From The Final Call Newspaper

‘Our dollars can be a form of our resistance’: How and why we should redirect Black dollars this holiday season

By Michael Z. Muhammad, Contributing Writer
- December 14, 2021

Black Xmas, #BlackoutTuesday, 100 Days of Buying Black, Up With Jesus Down With Santa. These are just a few of the ongoing efforts Blacks around the country are implementing, supporting, and pushing as strategies in the fight for justice, self-preservation, and economic development.

The strategy of “redistributing the pain,” a term coined by Dr. Martin Luther King Jr., is one Black activists, religious leaders, organizations, and ordinary citizens are utilizing throughout the year with many efforts focused on the biggest shopping and spending time of the year, the Christmas holiday season.

Blacks in America continue to lag in most economic indicators facing gaps in homeownership, wages, education, business ownership, and more. Yet amid these very real and grim realities is that the message of empowerment, development and doing for self is also taking root among Black folks.

“We can’t talk about the many ways we resist oppression while simultaneously supporting it with our spending,” said Dr. Julianne Malveaux. “We can’t go running after corporate dollars to support our events while giving them a pass on the ways they support structural racism. We absolutely must use this holiday as a way to withdraw from our cooperation with predatory capitalism,” observed the noted economist and author.

Black people can “redistribute the pain” by refusing to spend their hard-earned money with corporations and businesses that uphold the U.S. system of oppression and White supremacy while simultaneously building their own economic, political, educational and community strength. After George Floyd died in police custody in Minneapolis last year corporations quickly issued public statements promising a commitment to racial justice and diversity and denouncing racism. Corporate promises were made, but there is little indication any substantive change has followed in the overall quality of life for the majority of Black people. Police killings, economic and health disparities and the status quo remain. But, the fight continues.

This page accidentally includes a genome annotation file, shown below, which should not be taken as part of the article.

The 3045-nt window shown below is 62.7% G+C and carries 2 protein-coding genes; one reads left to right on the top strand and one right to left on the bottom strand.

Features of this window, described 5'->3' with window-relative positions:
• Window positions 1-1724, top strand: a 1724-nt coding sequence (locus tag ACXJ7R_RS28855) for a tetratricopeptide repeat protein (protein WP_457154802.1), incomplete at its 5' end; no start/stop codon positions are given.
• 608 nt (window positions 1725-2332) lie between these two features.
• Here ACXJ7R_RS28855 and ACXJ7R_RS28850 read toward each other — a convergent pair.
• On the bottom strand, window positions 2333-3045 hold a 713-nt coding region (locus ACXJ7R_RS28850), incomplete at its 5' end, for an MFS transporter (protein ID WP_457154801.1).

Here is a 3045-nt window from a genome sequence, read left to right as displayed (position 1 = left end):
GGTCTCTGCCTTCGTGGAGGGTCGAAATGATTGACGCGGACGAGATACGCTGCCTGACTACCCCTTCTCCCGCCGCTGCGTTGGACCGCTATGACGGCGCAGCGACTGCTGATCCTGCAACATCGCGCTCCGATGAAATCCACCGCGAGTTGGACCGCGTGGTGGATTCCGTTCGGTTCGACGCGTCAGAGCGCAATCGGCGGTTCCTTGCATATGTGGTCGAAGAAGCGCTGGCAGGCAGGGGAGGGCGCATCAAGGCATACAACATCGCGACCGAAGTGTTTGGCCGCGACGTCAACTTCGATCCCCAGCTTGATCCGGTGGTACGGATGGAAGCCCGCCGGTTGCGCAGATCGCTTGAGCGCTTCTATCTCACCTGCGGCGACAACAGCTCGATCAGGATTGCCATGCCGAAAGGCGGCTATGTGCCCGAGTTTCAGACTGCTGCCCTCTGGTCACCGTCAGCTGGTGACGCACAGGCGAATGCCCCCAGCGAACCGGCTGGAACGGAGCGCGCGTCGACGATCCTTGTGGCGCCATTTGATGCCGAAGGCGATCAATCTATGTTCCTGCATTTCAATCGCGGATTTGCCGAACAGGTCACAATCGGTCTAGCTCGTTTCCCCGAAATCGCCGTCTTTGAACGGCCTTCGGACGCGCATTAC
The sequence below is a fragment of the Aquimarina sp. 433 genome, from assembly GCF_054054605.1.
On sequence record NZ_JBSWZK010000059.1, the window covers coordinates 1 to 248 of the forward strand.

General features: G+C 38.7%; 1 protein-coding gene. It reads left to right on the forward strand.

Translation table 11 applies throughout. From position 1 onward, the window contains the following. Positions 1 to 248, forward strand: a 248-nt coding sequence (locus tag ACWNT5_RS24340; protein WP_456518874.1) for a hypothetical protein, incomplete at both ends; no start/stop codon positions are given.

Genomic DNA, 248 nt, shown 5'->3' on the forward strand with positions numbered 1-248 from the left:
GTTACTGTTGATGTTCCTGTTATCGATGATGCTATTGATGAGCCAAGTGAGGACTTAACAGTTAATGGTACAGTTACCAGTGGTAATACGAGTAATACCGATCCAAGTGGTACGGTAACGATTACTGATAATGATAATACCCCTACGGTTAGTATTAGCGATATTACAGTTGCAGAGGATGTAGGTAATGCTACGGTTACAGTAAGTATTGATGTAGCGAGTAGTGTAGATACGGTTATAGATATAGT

This marks the sixth year of the “Up With Jesus, Down With Santa” campaign introduced by the Honorable Minister Louis Farrakhan of the Nation of Islam. During the Minister’s 10.10.15 address marking the 20th anniversary of the Million Man March, the Muslim world leader quoted Dr. King stating, “We have to find a way to redistribute the pain.” He talked about going to businesses that benefited from Black dollars, and said, “We have to now withdraw our economic support so that those who give us pain can receive some pain in return.”

Each year the campaign encourages Blacks to not spend money from Black Friday through January 2 unless spending it with Black-owned businesses.

“You’re either going to treat us right, or we’re going to withdraw from you our economic support. …We intend to boycott Christmas but not Jesus. We choose not to spend dollars on Black Friday, Black Saturday, Black Sunday, Black Monday. We are not going to spend our money for the rest of that year with those companies that we have traditionally spent our money on,” said Min. Farrakhan.

In Dallas, Pastor Frederick Hayes and Friendship West Baptist Church introduced its campaign, “100 Days of Buying Black (100DBB)” which started September 23 and runs through December 31 to promote economic justice while supporting Black-owned businesses.

“For five years, we’ve provided an opportunity for Black entrepreneurs to promote and sell their goods and services at West Wall Street. In 2021, we’ve commemorated the 100th year since the Tulsa Race Massacre through events and advocacy. We will close out the year by observing the last one hundred days of this centennial Sankofa moment by promoting 100 Days of Buying Black,” notes the church’s website.

The website also includes links to a “West Wall Street Directory” containing information on local Black businesses and a downloadable “100DBB” spending tracker form for participants to note businesses they patronize and how much money they spend at each one. There is also a “100 Days of Buying Black” Facebook Group where members can post information and photos of Black businesses.

“We are seeking to encourage people across the nation to spend their dollars with Black-owned businesses for 100 days to increase the sales and growth of those businesses. Our goal is to continue the legacy of Black Wall Street by circulating our dollars within the Black community to strengthen our economic base,” notes

Strategic, targeted spending by Black people is critical, Dr. Malveaux told The Final Call as she shared a quote from her recent article entitled, “Consumerism is the Foundation of Predatory Capitalism.”